My already deficient blogging routine is going to take a big hit over the next couple of months as I am forced *shudder* to write a scientific grant to fund my research for the next few years.
These NHMRC (the acronym is boring enough, you don't want to know the full name believe me) grant applications are about 30 pages long. No sweat for a writer, huh? But they aren't plot-driven pages brimming over with fascinating characters and zesty dialogue--they are hypotheses, aims, technical approaches, time lines and materials required. The most exciting thing I can look forward to writing is the 'expected outcomes' section. This is where I say how wonderful my idea is and that it will (somewhere down the line in 10-15 years, maybe 20) contribute to the treatment of cancer (maybe). Never ever be definite in science writing: always couch statements with may, perhaps, possibly, if as predicted...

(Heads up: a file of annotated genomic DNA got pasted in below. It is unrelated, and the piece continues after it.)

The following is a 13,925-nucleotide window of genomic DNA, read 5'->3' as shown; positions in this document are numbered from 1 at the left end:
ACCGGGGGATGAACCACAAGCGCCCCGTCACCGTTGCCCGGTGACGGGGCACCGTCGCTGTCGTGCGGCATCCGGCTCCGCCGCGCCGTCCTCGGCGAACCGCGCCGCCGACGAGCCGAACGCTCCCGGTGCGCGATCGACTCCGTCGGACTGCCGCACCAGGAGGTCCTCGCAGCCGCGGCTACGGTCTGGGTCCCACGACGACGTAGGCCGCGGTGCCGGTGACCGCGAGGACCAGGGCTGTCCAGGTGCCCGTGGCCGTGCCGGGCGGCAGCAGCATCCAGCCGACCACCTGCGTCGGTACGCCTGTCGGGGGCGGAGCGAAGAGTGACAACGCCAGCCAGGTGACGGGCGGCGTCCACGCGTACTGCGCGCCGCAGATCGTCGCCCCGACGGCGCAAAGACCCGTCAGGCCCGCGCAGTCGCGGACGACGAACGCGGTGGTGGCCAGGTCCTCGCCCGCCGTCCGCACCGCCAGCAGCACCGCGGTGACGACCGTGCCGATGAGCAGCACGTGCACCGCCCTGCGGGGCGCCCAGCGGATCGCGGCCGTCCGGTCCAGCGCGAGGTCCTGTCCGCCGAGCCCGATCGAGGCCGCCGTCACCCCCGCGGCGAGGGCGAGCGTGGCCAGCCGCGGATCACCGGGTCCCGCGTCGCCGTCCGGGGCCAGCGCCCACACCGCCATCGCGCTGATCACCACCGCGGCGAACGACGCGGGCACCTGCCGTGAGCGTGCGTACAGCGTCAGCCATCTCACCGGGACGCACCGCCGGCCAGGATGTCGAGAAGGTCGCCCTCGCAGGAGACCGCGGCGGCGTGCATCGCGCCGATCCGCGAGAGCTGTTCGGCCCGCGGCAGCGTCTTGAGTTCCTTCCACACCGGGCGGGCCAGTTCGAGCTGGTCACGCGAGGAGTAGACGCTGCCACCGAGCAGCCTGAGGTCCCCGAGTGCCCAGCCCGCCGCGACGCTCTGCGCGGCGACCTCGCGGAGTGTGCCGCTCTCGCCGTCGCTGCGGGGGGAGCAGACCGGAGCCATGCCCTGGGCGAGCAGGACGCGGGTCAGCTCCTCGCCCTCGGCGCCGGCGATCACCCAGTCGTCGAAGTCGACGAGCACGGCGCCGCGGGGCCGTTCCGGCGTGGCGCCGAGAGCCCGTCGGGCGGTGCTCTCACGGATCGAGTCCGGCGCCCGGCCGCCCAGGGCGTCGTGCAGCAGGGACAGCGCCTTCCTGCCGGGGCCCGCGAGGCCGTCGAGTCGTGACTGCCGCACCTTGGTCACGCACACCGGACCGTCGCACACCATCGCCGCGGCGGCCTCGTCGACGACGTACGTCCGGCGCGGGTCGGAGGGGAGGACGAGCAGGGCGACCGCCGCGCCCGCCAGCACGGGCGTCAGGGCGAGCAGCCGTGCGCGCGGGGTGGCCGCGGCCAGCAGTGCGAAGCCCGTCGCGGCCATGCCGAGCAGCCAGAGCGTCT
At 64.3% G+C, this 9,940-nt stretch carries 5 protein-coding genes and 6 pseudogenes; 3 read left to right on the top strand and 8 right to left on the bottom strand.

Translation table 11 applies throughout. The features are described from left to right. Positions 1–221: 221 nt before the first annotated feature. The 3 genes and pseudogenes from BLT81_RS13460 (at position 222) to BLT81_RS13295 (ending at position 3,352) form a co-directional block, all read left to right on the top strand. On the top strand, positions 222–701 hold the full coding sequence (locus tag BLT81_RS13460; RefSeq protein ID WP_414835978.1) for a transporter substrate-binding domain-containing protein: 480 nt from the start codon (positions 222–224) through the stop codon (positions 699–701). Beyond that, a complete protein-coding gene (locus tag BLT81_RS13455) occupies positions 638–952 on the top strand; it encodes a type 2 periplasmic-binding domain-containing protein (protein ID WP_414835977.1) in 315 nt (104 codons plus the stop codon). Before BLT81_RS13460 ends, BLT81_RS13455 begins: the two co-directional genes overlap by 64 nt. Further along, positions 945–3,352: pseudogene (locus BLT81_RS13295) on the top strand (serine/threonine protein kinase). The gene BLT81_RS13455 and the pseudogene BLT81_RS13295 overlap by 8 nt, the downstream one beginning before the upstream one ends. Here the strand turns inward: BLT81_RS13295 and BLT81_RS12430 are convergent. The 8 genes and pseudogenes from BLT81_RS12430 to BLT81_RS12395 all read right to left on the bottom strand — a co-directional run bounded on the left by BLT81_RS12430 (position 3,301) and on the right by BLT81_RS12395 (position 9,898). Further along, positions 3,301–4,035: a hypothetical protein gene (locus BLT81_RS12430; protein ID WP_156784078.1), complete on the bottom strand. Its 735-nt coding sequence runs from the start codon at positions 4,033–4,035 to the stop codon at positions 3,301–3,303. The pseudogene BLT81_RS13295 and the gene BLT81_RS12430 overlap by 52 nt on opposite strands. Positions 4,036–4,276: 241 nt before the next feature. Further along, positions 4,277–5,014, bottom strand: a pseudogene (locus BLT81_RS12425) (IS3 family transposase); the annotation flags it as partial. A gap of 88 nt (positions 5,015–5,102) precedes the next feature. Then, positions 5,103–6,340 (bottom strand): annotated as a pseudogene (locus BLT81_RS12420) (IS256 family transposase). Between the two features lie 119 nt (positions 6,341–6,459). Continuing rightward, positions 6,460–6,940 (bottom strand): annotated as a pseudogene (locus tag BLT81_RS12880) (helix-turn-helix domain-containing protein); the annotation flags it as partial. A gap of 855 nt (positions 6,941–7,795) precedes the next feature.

Other ways in which grant writing is the polar opposite of good writing:
1. use lots of jargon, abbreviations and acronyms
2. avoid all adjectives
3. no 1st or 3rd person--use the royal 'we'
4. do not describe the setting (the readers assume everything will take place in a lab)
5. give away the end at the start--never surprise your reader
6. include pictures and diagrams that you cobbled together in Photoshop
7. this is your one chance to write in future tense (we will extract and compare DNA from the cell lines of interest and this may enable us to determine if there is a difference between immortalised cells using the ALT or Tel mechanism of telomere maintenance...) ASLEEP YET?
8. make up new verbs based on jargon: hybridise, polyadenylate, PCR amplify...
9. couldn't think of anything but I like lists with ten points
10. use passive voice whenever possible (cells will be treated...)
I pray my writing skill recovers quickly from this immersion in a nightmare pool of technobabble. I plan to meet my goal of 500 words per day on my current wip regardless, but I'm not sure my brain will change gears easily. Methinks there will be much editing ahead. Thank goodness I worked on my manuscript over the holidays (I'm at 20,000 words, yay!) and came up with a decent outline to guide me during this difficult time.
Wish me luck!